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Workers' Compensation Judges' Mediation Procedures

Martin Burman

Office: Malvern District: Eastern
  1. Please list the offices at which you will mediate a claim.

    Dresher, Malvern, and Philadelphia.
  3. Are you willing to mediate claims that are assigned to you for hearing and decision?

    Yes, but only with the agreement of the parties.
  5. Are you willing to mediate claims in which one or both parties are not represented by counsel?

  7. Do you require the parties to execute an agreement to mediate? If so, please describe briefly the matters addressed by the agreement.

  9. How much time do you typically allow for a mediation session?

    As much as is needed. The current record is four hours; usually they last one to two hours.
  11. Do you require the parties to submit a pre-mediation memorandum? If so:

    The memo is optional, and may contain anything a party feels is pertinent. The memo is confidential, and need not be shared with the opponent.
  13. Do you conduct a pre-mediation conference? If so, please describe what takes place at that conference.

  15. Do you require all participants (claimant, adjustor/employer representative, counsel) to attend the mediation personally? Under what circumstances do you permit a participant to attend by telephone?

    While I prefer everyone in attendance, it is frequently geographically not feasible for the adjuster to attend. Claimant and both counsel are required, with someone with authority available by phone.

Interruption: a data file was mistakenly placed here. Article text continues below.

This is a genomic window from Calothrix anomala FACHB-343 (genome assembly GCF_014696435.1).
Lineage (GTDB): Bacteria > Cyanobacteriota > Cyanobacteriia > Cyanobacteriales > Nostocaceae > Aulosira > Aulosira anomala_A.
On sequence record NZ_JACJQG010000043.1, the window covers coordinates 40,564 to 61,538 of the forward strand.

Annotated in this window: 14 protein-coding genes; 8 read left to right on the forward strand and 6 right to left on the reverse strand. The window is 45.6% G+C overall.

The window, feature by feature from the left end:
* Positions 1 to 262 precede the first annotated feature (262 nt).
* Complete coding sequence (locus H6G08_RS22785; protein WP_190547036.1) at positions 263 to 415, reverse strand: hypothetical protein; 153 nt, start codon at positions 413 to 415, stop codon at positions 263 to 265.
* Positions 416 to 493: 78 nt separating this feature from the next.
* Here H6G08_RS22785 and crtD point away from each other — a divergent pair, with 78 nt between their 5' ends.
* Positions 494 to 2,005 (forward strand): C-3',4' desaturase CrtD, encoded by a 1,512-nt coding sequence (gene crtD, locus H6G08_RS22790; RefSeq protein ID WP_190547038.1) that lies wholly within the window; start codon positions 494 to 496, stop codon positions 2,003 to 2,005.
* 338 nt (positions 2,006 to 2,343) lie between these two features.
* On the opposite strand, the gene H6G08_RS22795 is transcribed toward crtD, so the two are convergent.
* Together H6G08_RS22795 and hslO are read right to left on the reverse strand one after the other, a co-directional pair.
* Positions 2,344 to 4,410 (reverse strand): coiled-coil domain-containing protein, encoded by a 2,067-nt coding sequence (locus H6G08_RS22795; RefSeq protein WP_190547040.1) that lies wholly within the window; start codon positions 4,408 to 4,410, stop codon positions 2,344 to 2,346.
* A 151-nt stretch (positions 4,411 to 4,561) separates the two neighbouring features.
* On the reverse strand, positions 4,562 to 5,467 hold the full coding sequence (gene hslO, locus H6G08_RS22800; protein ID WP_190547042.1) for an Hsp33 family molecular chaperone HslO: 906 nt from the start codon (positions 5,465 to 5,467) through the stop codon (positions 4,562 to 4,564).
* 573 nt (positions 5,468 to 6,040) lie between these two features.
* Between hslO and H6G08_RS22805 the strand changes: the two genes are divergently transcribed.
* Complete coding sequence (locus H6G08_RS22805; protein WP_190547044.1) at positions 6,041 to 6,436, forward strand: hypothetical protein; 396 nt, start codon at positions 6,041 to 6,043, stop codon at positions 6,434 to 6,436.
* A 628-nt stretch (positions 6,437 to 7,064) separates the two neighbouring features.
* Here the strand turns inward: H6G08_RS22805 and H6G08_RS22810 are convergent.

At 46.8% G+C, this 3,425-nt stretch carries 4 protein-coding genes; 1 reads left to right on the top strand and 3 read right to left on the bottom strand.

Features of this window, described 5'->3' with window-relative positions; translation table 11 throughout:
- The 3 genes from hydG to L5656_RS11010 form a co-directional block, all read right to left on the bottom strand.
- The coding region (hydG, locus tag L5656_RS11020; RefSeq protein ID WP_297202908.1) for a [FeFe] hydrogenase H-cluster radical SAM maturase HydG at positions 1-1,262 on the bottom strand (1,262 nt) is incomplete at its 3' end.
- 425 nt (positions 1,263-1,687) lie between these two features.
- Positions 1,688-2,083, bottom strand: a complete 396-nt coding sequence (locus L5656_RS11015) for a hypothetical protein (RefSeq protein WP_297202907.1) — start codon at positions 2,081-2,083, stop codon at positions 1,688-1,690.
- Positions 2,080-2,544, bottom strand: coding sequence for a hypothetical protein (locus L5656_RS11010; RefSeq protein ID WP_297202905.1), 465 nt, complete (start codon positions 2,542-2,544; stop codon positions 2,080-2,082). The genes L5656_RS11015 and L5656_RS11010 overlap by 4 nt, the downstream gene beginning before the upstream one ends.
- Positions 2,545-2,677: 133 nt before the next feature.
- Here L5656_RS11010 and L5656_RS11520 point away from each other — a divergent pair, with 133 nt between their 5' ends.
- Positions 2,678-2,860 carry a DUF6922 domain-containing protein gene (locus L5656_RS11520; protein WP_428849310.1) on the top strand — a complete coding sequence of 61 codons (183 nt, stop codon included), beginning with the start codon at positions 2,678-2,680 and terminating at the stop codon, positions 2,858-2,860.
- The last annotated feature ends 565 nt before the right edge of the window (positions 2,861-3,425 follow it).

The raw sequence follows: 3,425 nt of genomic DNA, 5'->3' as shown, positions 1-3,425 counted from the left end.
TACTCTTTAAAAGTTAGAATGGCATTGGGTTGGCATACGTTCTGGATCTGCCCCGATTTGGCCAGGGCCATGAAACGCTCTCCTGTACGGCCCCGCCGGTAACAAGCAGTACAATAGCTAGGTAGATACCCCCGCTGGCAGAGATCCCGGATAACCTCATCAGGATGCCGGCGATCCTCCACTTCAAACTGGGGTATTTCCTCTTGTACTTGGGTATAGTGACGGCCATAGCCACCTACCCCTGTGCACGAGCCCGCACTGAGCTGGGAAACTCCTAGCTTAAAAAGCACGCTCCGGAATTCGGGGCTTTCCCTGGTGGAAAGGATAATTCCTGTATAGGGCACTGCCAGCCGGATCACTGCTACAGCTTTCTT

17. Once you receive a mediation request, what is the usual amount of time elapsed until the mediation takes place?

    It can be as little as a few days, depending on the flexibility of the parties.
  19. Describe generally how you conduct a mediation session.

    • Describe each step of the process.

      I start with a group discussion followed by separate meetings with each side. I try to avoid any counsel-only chats, unless requested.

      Indicate whether you use a facilitative (i.e., helping the parties to communicate and generate their own solutions), evaluative (i.e., discussing the strengths and weaknesses of each party's case and/or offering an opinion as to the settlement value), or mixed approach.

      Mixed, 80 percent facilitative; 20 percent evaluative.
  20. Are you willing to conduct more than one session per claim?

  22. Is there anything else the parties should know or do in advance of the mediation?

    They should come prepared to actually settle, and not merely to fish for my views. It is also helpful if serious offers and demands are exchanged before the conference and if the parties are ready to settle.
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